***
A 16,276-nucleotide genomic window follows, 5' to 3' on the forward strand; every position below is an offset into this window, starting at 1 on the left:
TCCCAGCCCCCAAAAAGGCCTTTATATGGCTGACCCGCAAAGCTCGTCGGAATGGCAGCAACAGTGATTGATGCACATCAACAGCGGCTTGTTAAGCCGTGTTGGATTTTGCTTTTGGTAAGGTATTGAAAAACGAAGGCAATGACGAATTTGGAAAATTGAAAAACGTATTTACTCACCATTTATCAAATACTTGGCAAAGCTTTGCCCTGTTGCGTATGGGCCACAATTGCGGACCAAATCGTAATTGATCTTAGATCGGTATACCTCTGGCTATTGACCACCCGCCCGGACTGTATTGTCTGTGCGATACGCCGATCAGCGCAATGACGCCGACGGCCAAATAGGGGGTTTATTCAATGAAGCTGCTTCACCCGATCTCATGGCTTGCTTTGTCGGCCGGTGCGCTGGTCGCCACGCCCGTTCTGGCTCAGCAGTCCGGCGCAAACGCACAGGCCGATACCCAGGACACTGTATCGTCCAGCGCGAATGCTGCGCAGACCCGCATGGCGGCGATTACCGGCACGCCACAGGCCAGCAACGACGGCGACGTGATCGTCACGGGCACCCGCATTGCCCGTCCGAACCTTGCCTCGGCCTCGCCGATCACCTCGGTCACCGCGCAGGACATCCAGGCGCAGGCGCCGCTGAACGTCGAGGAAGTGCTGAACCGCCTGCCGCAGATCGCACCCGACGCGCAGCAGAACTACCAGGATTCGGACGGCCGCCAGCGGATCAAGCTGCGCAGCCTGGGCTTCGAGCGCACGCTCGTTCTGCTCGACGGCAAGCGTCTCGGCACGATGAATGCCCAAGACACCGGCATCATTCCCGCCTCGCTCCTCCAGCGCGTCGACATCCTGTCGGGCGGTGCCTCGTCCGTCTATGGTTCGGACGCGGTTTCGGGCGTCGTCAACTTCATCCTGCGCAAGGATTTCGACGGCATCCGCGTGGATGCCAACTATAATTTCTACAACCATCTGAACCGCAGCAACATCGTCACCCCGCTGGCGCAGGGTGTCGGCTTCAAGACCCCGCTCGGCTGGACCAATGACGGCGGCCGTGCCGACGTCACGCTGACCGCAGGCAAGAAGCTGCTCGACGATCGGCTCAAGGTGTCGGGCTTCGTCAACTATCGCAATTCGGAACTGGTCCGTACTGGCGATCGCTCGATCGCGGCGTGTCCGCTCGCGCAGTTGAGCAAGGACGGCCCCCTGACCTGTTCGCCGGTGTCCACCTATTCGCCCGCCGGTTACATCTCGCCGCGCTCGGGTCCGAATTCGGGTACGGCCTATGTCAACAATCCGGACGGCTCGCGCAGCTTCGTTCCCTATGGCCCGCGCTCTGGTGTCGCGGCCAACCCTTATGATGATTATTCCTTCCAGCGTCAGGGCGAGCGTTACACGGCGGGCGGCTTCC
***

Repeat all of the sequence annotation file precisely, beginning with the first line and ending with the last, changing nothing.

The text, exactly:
A 16,276-nucleotide genomic window follows, 5' to 3' on the forward strand; every position below is an offset into this window, starting at 1 on the left:
TCCCAGCCCCCAAAAAGGCCTTTATATGGCTGACCCGCAAAGCTCGTCGGAATGGCAGCAACAGTGATTGATGCACATCAACAGCGGCTTGTTAAGCCGTGTTGGATTTTGCTTTTGGTAAGGTATTGAAAAACGAAGGCAATGACGAATTTGGAAAATTGAAAAACGTATTTACTCACCATTTATCAAATACTTGGCAAAGCTTTGCCCTGTTGCGTATGGGCCACAATTGCGGACCAAATCGTAATTGATCTTAGATCGGTATACCTCTGGCTATTGACCACCCGCCCGGACTGTATTGTCTGTGCGATACGCCGATCAGCGCAATGACGCCGACGGCCAAATAGGGGGTTTATTCAATGAAGCTGCTTCACCCGATCTCATGGCTTGCTTTGTCGGCCGGTGCGCTGGTCGCCACGCCCGTTCTGGCTCAGCAGTCCGGCGCAAACGCACAGGCCGATACCCAGGACACTGTATCGTCCAGCGCGAATGCTGCGCAGACCCGCATGGCGGCGATTACCGGCACGCCACAGGCCAGCAACGACGGCGACGTGATCGTCACGGGCACCCGCATTGCCCGTCCGAACCTTGCCTCGGCCTCGCCGATCACCTCGGTCACCGCGCAGGACATCCAGGCGCAGGCGCCGCTGAACGTCGAGGAAGTGCTGAACCGCCTGCCGCAGATCGCACCCGACGCGCAGCAGAACTACCAGGATTCGGACGGCCGCCAGCGGATCAAGCTGCGCAGCCTGGGCTTCGAGCGCACGCTCGTTCTGCTCGACGGCAAGCGTCTCGGCACGATGAATGCCCAAGACACCGGCATCATTCCCGCCTCGCTCCTCCAGCGCGTCGACATCCTGTCGGGCGGTGCCTCGTCCGTCTATGGTTCGGACGCGGTTTCGGGCGTCGTCAACTTCATCCTGCGCAAGGATTTCGACGGCATCCGCGTGGATGCCAACTATAATTTCTACAACCATCTGAACCGCAGCAACATCGTCACCCCGCTGGCGCAGGGTGTCGGCTTCAAGACCCCGCTCGGCTGGACCAATGACGGCGGCCGTGCCGACGTCACGCTGACCGCAGGCAAGAAGCTGCTCGACGATCGGCTCAAGGTGTCGGGCTTCGTCAACTATCGCAATTCGGAACTGGTCCGTACTGGCGATCGCTCGATCGCGGCGTGTCCGCTCGCGCAGTTGAGCAAGGACGGCCCCCTGACCTGTTCGCCGGTGTCCACCTATTCGCCCGCCGGTTACATCTCGCCGCGCTCGGGTCCGAATTCGGGTACGGCCTATGTCAACAATCCGGACGGCTCGCGCAGCTTCGTTCCCTATGGCCCGCGCTCTGGTGTCGCGGCCAACCCTTATGATGATTATTCCTTCCAGCGTCAGGGCGAGCGTTACACGGCGGGCGGCTTCC